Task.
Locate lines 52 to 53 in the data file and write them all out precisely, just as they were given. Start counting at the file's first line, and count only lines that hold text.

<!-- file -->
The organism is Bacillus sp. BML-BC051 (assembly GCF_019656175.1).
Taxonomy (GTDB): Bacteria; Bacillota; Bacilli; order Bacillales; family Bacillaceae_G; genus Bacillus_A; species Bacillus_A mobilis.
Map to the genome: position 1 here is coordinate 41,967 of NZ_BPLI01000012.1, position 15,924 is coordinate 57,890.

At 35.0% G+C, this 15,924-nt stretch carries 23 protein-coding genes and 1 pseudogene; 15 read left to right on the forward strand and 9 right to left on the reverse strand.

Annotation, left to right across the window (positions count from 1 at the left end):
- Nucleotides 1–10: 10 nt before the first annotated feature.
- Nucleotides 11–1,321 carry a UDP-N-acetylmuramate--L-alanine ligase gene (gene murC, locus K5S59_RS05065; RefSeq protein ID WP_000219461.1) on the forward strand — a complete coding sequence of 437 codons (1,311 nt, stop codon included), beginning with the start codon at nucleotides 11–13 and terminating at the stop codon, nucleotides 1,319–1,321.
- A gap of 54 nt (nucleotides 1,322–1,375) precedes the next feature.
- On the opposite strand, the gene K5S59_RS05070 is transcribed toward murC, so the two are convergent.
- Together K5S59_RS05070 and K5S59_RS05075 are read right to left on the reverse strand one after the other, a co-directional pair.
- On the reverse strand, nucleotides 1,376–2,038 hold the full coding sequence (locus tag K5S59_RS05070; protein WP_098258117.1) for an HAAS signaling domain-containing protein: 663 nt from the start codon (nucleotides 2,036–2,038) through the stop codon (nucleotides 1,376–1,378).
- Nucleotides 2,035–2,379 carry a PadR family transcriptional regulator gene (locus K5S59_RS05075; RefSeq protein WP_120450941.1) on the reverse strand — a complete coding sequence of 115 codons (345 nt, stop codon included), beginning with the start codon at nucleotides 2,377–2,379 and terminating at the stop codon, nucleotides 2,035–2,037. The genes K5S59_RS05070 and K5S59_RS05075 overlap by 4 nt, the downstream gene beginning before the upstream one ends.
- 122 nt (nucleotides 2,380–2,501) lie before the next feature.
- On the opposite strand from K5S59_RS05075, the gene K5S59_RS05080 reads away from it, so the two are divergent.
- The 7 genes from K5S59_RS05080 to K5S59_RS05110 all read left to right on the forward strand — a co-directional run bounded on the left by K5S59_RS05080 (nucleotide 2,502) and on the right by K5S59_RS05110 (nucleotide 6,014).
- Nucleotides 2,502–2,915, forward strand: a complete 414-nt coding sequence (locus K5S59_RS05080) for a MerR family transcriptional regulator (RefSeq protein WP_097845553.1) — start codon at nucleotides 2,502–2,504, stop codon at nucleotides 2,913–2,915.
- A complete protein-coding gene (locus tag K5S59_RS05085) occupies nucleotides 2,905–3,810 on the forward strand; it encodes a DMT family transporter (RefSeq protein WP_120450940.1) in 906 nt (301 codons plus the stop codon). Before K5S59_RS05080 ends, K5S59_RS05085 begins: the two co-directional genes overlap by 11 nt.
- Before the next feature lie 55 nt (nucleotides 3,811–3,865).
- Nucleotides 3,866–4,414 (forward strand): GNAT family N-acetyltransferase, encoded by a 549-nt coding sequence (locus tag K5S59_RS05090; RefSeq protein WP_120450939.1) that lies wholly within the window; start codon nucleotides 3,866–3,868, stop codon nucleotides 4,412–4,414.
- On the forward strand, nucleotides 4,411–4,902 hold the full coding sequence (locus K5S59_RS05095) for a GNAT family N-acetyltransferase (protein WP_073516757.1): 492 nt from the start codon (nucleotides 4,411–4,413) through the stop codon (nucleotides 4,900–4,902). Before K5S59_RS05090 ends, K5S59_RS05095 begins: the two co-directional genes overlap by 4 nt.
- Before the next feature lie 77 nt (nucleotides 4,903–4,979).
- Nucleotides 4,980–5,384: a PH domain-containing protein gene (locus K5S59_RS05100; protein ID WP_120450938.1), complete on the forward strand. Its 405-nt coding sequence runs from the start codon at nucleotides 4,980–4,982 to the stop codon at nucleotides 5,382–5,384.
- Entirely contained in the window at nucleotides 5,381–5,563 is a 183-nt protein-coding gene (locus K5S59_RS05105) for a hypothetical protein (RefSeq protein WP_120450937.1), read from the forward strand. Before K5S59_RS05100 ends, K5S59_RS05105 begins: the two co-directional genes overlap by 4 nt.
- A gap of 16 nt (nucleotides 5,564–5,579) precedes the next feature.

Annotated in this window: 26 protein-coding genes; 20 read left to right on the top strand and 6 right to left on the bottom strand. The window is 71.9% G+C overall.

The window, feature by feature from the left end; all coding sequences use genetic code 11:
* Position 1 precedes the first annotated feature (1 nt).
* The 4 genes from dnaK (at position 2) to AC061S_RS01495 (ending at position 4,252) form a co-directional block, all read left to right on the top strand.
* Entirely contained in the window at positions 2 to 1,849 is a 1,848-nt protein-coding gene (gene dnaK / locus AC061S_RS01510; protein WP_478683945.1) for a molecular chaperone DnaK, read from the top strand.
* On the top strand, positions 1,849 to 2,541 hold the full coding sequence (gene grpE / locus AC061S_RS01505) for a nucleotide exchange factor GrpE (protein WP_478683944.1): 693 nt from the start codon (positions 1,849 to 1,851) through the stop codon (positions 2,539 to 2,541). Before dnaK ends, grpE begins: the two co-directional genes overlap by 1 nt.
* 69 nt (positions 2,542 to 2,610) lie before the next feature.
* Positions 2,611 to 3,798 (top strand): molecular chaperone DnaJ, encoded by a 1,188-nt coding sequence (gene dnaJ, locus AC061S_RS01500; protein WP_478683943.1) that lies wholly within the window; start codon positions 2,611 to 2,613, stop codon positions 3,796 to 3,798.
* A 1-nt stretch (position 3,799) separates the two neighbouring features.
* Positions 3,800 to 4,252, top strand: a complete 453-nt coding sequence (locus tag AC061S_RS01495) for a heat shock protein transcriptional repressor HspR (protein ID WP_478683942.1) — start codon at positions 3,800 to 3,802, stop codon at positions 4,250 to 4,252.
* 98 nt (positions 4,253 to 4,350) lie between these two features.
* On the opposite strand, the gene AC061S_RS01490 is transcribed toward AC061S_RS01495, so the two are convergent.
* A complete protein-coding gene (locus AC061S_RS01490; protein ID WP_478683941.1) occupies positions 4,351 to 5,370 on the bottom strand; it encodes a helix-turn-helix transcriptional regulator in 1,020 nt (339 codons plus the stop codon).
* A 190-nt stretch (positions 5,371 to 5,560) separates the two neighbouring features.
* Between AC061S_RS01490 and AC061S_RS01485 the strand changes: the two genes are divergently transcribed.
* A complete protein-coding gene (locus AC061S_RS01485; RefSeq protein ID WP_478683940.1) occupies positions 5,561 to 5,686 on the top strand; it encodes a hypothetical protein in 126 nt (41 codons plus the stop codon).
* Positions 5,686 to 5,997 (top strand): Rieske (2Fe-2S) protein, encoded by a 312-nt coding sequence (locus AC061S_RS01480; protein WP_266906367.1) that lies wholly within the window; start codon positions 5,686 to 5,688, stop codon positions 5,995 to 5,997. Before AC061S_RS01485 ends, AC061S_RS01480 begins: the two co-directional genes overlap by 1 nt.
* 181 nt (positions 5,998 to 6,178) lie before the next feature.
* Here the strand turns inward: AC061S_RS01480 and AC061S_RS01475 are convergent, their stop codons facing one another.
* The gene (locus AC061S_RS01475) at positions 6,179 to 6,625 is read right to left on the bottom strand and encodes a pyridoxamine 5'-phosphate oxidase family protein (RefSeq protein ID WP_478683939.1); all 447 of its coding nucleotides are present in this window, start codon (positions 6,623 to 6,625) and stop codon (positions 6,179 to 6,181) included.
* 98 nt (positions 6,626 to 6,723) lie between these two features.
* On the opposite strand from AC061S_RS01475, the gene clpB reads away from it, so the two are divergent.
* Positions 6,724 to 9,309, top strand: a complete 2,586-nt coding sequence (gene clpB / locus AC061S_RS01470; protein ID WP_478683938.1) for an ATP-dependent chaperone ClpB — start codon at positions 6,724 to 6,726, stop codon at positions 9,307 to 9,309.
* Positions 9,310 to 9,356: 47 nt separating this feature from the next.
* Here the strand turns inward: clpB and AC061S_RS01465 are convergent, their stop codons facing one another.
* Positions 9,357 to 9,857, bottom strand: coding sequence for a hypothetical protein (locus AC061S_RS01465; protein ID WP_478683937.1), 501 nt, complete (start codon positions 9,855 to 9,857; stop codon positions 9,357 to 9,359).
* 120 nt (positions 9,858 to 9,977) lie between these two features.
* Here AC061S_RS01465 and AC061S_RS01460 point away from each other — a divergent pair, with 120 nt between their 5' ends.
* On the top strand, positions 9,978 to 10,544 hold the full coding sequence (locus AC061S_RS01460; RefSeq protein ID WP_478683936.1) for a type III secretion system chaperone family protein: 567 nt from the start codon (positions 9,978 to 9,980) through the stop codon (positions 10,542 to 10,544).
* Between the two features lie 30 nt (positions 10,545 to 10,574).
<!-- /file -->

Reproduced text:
* Here AC061S_RS01465 and AC061S_RS01460 point away from each other — a divergent pair, with 120 nt between their 5' ends.
* On the top strand, positions 9,978 to 10,544 hold the full coding sequence (locus AC061S_RS01460; RefSeq protein ID WP_478683936.1) for a type III secretion system chaperone family protein: 567 nt from the start codon (positions 9,978 to 9,980) through the stop codon (positions 10,542 to 10,544).